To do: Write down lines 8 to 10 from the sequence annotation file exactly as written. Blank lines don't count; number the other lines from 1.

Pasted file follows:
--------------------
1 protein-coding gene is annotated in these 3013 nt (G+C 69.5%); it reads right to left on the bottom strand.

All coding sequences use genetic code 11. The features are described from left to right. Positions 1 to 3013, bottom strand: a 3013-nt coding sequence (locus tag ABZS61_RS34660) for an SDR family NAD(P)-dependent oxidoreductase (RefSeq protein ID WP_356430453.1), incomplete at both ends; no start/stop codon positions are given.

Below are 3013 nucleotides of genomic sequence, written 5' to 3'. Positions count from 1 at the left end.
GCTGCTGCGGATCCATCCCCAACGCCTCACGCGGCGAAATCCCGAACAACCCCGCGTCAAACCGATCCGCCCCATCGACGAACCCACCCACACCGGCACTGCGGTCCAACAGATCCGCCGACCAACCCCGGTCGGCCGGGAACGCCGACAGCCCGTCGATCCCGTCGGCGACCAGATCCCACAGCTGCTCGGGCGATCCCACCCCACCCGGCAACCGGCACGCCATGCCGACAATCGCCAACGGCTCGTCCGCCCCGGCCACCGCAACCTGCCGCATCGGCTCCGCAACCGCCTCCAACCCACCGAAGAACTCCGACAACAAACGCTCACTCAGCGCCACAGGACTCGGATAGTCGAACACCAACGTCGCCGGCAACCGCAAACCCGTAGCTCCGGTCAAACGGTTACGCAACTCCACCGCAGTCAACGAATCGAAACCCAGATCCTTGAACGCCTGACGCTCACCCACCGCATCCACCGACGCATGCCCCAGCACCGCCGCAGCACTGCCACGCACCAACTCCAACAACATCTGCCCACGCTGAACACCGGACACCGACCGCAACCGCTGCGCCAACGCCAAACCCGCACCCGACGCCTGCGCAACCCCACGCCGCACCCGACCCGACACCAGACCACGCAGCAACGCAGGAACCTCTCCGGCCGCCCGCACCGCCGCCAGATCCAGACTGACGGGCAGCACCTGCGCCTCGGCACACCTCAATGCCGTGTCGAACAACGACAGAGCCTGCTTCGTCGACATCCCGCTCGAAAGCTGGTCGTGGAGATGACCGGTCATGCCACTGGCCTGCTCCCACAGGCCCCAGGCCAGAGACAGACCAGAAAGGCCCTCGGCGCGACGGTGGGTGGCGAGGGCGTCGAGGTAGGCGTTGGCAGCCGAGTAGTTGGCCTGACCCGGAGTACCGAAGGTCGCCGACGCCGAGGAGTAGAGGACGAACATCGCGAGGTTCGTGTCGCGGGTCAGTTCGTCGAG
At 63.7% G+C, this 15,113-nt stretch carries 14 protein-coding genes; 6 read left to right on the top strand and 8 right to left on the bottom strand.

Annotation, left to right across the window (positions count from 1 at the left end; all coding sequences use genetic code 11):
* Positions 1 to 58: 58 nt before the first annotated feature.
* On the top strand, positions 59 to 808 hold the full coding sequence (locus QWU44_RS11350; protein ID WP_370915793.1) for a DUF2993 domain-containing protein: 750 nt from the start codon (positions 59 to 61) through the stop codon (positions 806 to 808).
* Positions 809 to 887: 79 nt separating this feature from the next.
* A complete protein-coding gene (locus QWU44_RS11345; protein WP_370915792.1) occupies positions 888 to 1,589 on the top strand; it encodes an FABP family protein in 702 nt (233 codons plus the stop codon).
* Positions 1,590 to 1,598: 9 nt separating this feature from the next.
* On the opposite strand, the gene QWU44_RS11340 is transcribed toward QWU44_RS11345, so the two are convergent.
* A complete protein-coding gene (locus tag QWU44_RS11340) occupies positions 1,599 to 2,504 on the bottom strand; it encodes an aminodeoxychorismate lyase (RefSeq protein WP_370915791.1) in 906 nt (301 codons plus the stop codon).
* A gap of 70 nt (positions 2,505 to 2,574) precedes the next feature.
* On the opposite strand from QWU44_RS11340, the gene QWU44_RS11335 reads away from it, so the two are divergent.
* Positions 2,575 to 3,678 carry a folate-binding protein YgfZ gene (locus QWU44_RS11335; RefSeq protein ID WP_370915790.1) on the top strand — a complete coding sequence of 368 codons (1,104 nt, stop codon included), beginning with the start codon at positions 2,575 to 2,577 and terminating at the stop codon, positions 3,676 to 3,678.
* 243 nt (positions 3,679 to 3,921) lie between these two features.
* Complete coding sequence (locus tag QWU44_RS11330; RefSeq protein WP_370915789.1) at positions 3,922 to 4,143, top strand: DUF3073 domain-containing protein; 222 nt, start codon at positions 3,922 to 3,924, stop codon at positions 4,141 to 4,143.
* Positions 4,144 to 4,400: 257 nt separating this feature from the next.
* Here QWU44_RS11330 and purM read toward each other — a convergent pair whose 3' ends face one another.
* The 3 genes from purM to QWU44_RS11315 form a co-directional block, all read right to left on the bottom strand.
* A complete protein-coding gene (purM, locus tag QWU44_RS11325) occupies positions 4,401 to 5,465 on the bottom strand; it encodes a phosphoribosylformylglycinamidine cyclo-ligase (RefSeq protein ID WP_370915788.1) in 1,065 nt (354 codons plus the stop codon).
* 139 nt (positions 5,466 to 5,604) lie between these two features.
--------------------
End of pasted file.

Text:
* On the top strand, positions 59 to 808 hold the full coding sequence (locus QWU44_RS11350; protein ID WP_370915793.1) for a DUF2993 domain-containing protein: 750 nt from the start codon (positions 59 to 61) through the stop codon (positions 806 to 808).
* Positions 809 to 887: 79 nt separating this feature from the next.
* A complete protein-coding gene (locus QWU44_RS11345; protein WP_370915792.1) occupies positions 888 to 1,589 on the top strand; it encodes an FABP family protein in 702 nt (233 codons plus the stop codon).